Let’s get straight to the point. Yes, a dental hygienist can be an independent contractor, but if only he/she appropriately follows the rules.
Now more than ever, probably the biggest concern for dentists in practice is, “do I have enough patients?” Practice management consultants will focus on the numbers of new patients, the average production garnered from each and whether the patient returns to the practice or not (retention).
The most challenging task of the dentist CEO is putting together the best dental team. Even though each person is hired individually based on their own merits, they must come together as a cohesive and synergistic team.
Short answer: never a dull moment!
Are leaders born or made? Some people are born with a strong personality that compels them to lead. But that doesn’t mean everyone is doomed to a lifetime of following the leader.
The number of people visiting dental clinics is rising as more and more families begin to understand the importance of proper dental hygiene. According to ADA, 58% of people surveyed in 2017 visit the dentist at least once every year. This is a sizable increase compared to the 33% of adults who visited the dentist annually in the mid-1950s.
From vacations and sicknesses to pregnancies and education, there are all kinds of reasons your dental staff will need to take time off from work. You can’t just close your practice and stop everything until they return. So you need to find part-time staff to bridge the gap. When this happens, most business owners turn to a dental temp agency to help them fill the temporary vacancy. But an interim dental staffing agency isn’t always the best choice for a dental practice owner.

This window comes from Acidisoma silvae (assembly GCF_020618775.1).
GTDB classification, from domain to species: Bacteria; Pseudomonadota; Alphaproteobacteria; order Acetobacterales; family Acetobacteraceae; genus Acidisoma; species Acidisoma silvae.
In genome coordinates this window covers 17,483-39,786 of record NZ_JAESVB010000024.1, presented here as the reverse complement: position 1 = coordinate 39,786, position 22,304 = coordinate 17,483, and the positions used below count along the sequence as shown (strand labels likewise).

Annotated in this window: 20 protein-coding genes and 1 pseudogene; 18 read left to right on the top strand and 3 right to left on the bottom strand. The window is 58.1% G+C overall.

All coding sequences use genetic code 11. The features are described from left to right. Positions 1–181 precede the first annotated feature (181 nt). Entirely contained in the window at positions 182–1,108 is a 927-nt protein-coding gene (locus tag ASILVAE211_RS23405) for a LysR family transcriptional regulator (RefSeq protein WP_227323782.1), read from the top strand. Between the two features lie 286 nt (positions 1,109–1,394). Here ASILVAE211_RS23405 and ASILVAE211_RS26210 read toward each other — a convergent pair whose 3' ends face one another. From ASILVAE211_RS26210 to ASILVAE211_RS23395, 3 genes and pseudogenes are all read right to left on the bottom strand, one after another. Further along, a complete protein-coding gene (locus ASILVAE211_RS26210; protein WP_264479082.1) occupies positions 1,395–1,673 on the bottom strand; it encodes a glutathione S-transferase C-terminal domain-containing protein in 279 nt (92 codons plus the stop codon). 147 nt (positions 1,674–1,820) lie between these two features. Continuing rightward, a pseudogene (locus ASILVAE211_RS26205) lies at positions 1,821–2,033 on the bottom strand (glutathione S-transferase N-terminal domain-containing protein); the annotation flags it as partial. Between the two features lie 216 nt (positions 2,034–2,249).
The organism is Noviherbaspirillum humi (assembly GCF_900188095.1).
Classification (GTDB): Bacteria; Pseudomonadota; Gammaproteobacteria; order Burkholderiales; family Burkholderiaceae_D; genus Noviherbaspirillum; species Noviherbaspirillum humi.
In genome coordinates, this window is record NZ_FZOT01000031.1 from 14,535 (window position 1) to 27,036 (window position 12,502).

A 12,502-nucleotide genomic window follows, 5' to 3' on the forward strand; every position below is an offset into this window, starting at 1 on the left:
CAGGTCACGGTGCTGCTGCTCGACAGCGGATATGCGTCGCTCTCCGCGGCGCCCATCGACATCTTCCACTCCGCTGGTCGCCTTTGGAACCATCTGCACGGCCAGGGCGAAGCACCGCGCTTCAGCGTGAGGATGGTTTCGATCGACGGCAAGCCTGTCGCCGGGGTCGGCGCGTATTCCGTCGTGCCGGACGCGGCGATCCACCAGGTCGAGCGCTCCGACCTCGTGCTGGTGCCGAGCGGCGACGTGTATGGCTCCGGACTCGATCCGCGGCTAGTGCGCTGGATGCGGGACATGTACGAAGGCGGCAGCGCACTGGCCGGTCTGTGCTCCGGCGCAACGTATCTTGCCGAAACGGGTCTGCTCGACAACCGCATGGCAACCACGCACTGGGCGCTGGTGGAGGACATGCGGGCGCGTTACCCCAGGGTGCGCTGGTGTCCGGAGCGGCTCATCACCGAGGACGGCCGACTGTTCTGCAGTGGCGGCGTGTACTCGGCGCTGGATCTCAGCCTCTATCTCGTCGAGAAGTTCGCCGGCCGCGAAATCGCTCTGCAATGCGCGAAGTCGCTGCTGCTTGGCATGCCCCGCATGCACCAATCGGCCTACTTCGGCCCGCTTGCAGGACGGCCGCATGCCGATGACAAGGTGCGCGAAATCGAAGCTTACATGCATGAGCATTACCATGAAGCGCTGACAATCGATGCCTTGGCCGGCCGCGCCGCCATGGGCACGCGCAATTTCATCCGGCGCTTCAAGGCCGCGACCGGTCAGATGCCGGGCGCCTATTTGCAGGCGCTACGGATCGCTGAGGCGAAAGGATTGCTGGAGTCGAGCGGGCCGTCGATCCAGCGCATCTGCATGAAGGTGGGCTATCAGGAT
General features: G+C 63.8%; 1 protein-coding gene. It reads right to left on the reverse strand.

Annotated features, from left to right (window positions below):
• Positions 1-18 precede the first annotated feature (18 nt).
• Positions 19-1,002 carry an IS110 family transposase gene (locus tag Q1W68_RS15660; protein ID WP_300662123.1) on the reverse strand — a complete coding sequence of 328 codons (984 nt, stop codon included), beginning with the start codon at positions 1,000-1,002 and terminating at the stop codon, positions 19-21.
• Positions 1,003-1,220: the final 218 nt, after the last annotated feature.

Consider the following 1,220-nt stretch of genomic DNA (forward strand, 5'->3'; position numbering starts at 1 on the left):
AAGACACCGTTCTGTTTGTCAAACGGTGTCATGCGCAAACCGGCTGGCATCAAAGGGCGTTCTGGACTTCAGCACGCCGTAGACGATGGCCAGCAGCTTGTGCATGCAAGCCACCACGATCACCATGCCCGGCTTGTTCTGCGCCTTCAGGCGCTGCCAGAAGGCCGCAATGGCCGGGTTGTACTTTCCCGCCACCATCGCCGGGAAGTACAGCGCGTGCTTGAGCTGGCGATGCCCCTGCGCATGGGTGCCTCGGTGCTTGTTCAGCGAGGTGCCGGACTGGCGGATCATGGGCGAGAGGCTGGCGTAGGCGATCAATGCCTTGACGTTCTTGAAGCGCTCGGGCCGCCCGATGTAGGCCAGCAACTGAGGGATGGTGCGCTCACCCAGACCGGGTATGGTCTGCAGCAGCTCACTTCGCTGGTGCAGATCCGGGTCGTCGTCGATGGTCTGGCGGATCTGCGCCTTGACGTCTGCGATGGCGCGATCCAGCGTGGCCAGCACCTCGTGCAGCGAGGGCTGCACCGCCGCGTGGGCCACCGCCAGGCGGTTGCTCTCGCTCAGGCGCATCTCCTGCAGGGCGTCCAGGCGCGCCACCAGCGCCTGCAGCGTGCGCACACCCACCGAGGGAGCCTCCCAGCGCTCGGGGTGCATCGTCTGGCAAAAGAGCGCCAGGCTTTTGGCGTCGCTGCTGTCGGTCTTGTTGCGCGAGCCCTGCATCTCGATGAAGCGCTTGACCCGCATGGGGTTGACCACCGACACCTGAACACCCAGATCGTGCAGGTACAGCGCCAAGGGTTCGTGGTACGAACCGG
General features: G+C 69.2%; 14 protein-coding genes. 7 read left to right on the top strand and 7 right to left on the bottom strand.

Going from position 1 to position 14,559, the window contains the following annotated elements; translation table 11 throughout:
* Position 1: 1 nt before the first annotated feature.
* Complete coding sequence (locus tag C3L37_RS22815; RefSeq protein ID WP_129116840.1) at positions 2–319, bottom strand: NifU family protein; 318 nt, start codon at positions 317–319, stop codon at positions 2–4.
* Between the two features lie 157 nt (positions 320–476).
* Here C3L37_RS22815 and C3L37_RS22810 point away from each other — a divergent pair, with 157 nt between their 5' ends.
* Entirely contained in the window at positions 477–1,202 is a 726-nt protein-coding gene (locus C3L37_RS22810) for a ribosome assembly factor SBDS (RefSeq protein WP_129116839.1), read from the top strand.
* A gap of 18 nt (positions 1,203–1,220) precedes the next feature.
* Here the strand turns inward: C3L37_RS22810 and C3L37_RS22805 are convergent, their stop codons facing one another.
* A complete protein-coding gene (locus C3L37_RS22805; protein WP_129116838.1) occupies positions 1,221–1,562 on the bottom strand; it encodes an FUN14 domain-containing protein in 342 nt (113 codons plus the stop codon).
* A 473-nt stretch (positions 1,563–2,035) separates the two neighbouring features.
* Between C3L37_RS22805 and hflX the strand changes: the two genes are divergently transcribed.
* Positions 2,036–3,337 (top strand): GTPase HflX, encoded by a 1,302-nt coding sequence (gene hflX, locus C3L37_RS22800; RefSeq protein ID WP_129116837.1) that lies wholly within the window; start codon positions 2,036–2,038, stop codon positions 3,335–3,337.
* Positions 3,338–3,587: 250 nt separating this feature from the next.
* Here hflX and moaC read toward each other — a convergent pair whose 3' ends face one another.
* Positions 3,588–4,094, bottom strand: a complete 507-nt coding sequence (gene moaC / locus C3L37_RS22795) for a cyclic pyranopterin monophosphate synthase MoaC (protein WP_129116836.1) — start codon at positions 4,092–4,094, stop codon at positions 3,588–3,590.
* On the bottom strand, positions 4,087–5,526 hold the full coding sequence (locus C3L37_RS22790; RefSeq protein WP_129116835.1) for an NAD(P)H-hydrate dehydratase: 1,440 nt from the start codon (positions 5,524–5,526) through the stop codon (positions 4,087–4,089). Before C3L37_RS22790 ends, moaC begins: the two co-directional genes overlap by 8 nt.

Anyone who has ever set up a dental practice, at one time or another has experienced a moment of indecisiveness; when do you hire more staff.
We have all heard the saying, “he runs a tight ship.” We envision a ship captain at the helm of a large sailing vessel with his crew doing everything they are supposed to do without question and with expertise. We also think that if the crew didn’t they would probably “walk the plank.”
By nature, dentists are scientists and healthcare providers, not business tycoons or investment strategists. They want a fulfilling life following their dreams of creating a successful dental practice. It is a good day when their work is appreciated by their patients. Dentists assume that the money will follow along automatically.
Many dentists struggle with understanding where the money goes when they look at a dismal financial statement presented to them by their CPA. They are busy doing dentistry, but busy does not equal profitability in the world of business. Counting money coming in and money going out is for number crunchers, and most dentists would instead be crunching out crown preps or motivating patients to have implants instead of dentures. Whether a private practice or a dental clinic with more than one provider and often specialists under one roof, the principles of management are the same when laying the foundation for success.